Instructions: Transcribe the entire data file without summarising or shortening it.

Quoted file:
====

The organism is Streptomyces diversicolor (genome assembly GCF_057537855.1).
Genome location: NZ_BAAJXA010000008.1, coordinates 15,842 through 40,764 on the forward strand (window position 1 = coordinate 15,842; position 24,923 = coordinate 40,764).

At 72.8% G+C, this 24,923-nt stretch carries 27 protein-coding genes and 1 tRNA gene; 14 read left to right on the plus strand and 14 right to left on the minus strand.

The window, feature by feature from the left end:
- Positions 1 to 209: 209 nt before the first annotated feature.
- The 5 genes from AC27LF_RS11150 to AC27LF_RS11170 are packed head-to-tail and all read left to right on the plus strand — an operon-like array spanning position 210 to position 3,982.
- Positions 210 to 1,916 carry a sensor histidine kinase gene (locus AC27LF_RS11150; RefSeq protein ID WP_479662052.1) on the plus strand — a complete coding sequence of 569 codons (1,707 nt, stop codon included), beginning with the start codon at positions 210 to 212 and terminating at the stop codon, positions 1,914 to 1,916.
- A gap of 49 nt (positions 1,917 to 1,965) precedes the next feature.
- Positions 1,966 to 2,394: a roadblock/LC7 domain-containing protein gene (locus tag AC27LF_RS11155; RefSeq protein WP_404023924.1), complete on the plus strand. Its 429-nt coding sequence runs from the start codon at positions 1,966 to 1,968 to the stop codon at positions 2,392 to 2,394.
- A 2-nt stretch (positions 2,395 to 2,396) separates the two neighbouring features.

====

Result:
The organism is Streptomyces diversicolor (genome assembly GCF_057537855.1).
Genome location: NZ_BAAJXA010000008.1, coordinates 15,842 through 40,764 on the forward strand (window position 1 = coordinate 15,842; position 24,923 = coordinate 40,764).

At 72.8% G+C, this 24,923-nt stretch carries 27 protein-coding genes and 1 tRNA gene; 14 read left to right on the plus strand and 14 right to left on the minus strand.

The window, feature by feature from the left end:
- Positions 1 to 209: 209 nt before the first annotated feature.
- The 5 genes from AC27LF_RS11150 to AC27LF_RS11170 are packed head-to-tail and all read left to right on the plus strand — an operon-like array spanning position 210 to position 3,982.
- Positions 210 to 1,916 carry a sensor histidine kinase gene (locus AC27LF_RS11150; RefSeq protein ID WP_479662052.1) on the plus strand — a complete coding sequence of 569 codons (1,707 nt, stop codon included), beginning with the start codon at positions 210 to 212 and terminating at the stop codon, positions 1,914 to 1,916.
- A gap of 49 nt (positions 1,917 to 1,965) precedes the next feature.
- Positions 1,966 to 2,394: a roadblock/LC7 domain-containing protein gene (locus tag AC27LF_RS11155; RefSeq protein WP_404023924.1), complete on the plus strand. Its 429-nt coding sequence runs from the start codon at positions 1,966 to 1,968 to the stop codon at positions 2,392 to 2,394.
- A 2-nt stretch (positions 2,395 to 2,396) separates the two neighbouring features.